BAKERSFIELD, USA: Chevron Corp. announced the start of Project Brightfield, a demonstration of next-generation solar energy technologies in Bakersfield, California. The project, created on the site of a former Chevron refinery, will evaluate seven emerging photovoltaic technologies to help determine the potential application of renewable power at other company-owned facilities.
The former refinery site has been repurposed to test the performance of six emerging thin-film technologies and one emerging crystalline-silicon photovoltaic technology, which were provided by independent solar companies.
“By bringing together seven emerging solar technologies, Project Brightfield represents one of the most comprehensive solar energy tests of its kind and is an innovative approach to evaluating new technologies,” said Des King, president of Chevron Technology Ventures, the division of Chevron USA Inc. that identifies, evaluates and demonstrates emerging technologies. “Testing competing technologies side by side means that we can better understand their potential application at other Chevron facilities.”
The 7,700 solar panels on the 8-acre site will generate approximately 740 kW of electricity. The produced power will be directed to the local utility grid as well as to Chevron’s oil production operations at the Kern River Field.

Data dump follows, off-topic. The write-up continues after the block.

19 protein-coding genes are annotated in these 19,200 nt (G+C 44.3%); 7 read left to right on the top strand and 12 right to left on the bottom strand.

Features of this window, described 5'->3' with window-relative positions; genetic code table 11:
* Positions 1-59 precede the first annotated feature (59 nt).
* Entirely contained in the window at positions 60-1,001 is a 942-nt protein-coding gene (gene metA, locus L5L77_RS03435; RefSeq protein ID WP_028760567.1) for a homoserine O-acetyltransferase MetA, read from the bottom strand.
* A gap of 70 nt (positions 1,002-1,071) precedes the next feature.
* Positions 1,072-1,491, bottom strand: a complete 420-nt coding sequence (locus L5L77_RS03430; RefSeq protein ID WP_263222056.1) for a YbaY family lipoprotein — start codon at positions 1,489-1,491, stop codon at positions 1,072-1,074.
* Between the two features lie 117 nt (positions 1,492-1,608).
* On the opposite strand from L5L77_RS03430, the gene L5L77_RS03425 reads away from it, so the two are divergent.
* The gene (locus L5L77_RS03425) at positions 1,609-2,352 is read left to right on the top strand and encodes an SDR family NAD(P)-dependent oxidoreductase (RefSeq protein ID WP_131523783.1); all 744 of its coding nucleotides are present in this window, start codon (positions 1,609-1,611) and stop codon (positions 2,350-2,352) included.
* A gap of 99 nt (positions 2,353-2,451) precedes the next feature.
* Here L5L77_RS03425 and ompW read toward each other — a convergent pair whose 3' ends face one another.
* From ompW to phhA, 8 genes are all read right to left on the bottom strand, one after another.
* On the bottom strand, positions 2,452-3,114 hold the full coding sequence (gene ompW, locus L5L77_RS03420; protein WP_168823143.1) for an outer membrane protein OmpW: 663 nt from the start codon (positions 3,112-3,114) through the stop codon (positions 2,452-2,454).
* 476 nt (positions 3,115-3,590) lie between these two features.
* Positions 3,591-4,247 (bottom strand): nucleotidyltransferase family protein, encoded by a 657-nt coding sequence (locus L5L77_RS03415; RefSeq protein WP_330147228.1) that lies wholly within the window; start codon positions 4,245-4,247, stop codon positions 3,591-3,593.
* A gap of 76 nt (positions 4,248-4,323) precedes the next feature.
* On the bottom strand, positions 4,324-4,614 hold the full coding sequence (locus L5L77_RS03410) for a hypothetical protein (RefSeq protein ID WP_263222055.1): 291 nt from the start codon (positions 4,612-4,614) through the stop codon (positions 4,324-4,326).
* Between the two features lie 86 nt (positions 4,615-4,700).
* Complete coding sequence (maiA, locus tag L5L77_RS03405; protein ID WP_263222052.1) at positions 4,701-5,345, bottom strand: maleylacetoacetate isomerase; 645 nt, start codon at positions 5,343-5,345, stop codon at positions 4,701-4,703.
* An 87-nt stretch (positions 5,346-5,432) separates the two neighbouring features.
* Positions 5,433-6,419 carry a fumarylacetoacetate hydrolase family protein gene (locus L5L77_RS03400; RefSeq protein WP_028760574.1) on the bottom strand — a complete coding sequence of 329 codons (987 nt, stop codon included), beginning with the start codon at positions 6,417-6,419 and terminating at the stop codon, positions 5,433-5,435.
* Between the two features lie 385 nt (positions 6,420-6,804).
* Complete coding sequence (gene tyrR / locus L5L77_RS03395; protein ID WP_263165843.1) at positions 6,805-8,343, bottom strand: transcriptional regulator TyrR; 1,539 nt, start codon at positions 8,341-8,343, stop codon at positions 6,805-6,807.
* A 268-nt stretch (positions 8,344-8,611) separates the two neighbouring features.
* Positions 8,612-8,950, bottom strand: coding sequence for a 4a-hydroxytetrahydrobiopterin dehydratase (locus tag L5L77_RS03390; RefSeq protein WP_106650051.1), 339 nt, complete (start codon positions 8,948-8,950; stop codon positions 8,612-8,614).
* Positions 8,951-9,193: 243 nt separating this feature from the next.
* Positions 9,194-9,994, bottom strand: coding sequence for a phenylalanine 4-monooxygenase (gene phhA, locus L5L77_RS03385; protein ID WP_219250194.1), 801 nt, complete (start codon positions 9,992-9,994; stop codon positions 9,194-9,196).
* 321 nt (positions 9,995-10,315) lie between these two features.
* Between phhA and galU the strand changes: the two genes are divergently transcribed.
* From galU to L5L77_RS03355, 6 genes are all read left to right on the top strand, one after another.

“Chevron has operated in the San Joaquin Valley for more than a century. Throughout this time, our engineers have developed breakthrough technologies that have helped make us the leading oil and gas producer in the state,” said Bruce Johnson, vice president of Chevron’s San Joaquin Valley Business Unit. “The Brightfield solar demonstration facility is a clear example of Chevron’s efforts to find ways to integrate innovative technologies into our business.”
The companies demonstrating thin-film technologies are Abound Solar, MiaSolé, Schüco, Solar Frontier, Sharp, and Solibro, while the crystalline-silicon photovoltaic technology is provided by Innovalight. Each solar company can access data about its technology, find out how well it performs in various conditions and compare it against a benchmark solar technology – a brand of commercially available solar photovoltaic technology – that has also been installed on the site.
Project Brightfield is Chevron’s second completed project that repurposes an existing asset to integrate renewable power. The first was a wind farm on a former Texaco refinery site near Casper, Wyoming, where 11 wind turbines generate 16.5 megawatts of power. A third project – a concentrating solar photovoltaic installation at a Chevron Mining Inc. facility near Questa, New Mexico – is scheduled to be completed by the end of 2010.